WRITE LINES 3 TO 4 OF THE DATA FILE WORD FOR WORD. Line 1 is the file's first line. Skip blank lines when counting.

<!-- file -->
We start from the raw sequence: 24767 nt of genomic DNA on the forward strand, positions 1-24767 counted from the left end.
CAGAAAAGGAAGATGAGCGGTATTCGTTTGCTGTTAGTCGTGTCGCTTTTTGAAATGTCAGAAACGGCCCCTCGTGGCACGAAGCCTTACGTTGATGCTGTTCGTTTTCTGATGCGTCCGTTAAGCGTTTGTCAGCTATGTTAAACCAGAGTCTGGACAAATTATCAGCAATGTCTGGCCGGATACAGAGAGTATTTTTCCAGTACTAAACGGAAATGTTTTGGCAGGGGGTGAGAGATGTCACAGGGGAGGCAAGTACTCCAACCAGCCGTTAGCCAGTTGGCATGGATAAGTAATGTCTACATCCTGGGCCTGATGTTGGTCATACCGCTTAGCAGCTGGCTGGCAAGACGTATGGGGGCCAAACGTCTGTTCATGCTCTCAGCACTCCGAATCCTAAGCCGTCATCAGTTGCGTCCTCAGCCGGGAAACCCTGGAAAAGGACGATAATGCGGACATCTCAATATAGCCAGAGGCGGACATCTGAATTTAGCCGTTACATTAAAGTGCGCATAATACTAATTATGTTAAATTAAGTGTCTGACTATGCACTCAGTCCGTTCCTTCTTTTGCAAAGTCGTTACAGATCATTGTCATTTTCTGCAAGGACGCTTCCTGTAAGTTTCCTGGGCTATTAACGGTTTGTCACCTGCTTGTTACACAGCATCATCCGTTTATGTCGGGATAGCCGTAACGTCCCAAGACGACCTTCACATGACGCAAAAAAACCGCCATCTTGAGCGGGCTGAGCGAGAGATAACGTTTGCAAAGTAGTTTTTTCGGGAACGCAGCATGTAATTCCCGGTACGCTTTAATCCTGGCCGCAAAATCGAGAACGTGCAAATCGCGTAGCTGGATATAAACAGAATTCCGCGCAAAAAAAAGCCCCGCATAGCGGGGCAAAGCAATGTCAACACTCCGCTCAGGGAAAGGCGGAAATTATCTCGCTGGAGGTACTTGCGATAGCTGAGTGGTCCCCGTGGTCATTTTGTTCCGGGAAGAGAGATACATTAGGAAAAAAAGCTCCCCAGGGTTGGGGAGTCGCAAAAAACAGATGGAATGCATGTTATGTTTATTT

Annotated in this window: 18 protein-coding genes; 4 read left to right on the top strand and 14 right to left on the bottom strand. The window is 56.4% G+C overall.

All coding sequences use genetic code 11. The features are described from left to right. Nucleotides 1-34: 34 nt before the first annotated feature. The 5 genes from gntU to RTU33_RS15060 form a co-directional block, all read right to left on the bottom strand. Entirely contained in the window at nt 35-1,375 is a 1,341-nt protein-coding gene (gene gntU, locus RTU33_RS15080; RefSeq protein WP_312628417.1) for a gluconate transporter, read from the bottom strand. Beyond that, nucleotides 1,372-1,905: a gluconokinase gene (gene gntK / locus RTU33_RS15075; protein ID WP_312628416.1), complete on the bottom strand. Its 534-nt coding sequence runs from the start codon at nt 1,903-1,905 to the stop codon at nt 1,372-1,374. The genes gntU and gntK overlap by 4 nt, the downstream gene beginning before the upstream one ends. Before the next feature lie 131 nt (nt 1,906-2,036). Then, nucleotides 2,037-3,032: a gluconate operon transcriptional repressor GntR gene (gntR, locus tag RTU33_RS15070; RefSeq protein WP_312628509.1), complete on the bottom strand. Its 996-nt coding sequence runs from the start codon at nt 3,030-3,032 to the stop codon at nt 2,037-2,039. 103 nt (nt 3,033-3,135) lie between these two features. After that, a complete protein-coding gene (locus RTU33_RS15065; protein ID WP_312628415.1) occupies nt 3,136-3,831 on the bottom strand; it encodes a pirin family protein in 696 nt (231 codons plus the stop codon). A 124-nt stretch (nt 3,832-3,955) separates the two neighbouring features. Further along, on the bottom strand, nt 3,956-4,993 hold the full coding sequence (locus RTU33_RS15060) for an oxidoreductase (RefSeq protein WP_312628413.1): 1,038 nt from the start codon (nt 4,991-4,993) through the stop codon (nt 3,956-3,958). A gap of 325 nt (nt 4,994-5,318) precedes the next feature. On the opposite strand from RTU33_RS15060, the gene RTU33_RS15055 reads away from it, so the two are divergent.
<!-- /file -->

Annotated in this window: 18 protein-coding genes; 4 read left to right on the top strand and 14 right to left on the bottom strand. The window is 56.4% G+C overall.

All coding sequences use genetic code 11. The features are described from left to right. Nucleotides 1-34: 34 nt before the first annotated feature. The 5 genes from gntU to RTU33_RS15060 form a co-directional block, all read right to left on the bottom strand. Entirely contained in the window at nt 35-1,375 is a 1,341-nt protein-coding gene (gene gntU, locus RTU33_RS15080; RefSeq protein WP_312628417.1) for a gluconate transporter, read from the bottom strand. Beyond that, nucleotides 1,372-1,905: a gluconokinase gene (gene gntK / locus RTU33_RS15075; protein ID WP_312628416.1), complete on the bottom strand. Its 534-nt coding sequence runs from the start codon at nt 1,903-1,905 to the stop codon at nt 1,372-1,374. The genes gntU and gntK overlap by 4 nt, the downstream gene beginning before the upstream one ends. Before the next feature lie 131 nt (nt 1,906-2,036). Then, nucleotides 2,037-3,032: a gluconate operon transcriptional repressor GntR gene (gntR, locus tag RTU33_RS15070; RefSeq protein WP_312628509.1), complete on the bottom strand. Its 996-nt coding sequence runs from the start codon at nt 3,030-3,032 to the stop codon at nt 2,037-2,039. 103 nt (nt 3,033-3,135) lie between these two features. After that, a complete protein-coding gene (locus RTU33_RS15065; protein ID WP_312628415.1) occupies nt 3,136-3,831 on the bottom strand; it encodes a pirin family protein in 696 nt (231 codons plus the stop codon). A 124-nt stretch (nt 3,832-3,955) separates the two neighbouring features. Further along, on the bottom strand, nt 3,956-4,993 hold the full coding sequence (locus RTU33_RS15060) for an oxidoreductase (RefSeq protein WP_312628413.1): 1,038 nt from the start codon (nt 4,991-4,993) through the stop codon (nt 3,956-3,958). A gap of 325 nt (nt 4,994-5,318) precedes the next feature. On the opposite strand from RTU33_RS15060, the gene RTU33_RS15055 reads away from it, so the two are divergent.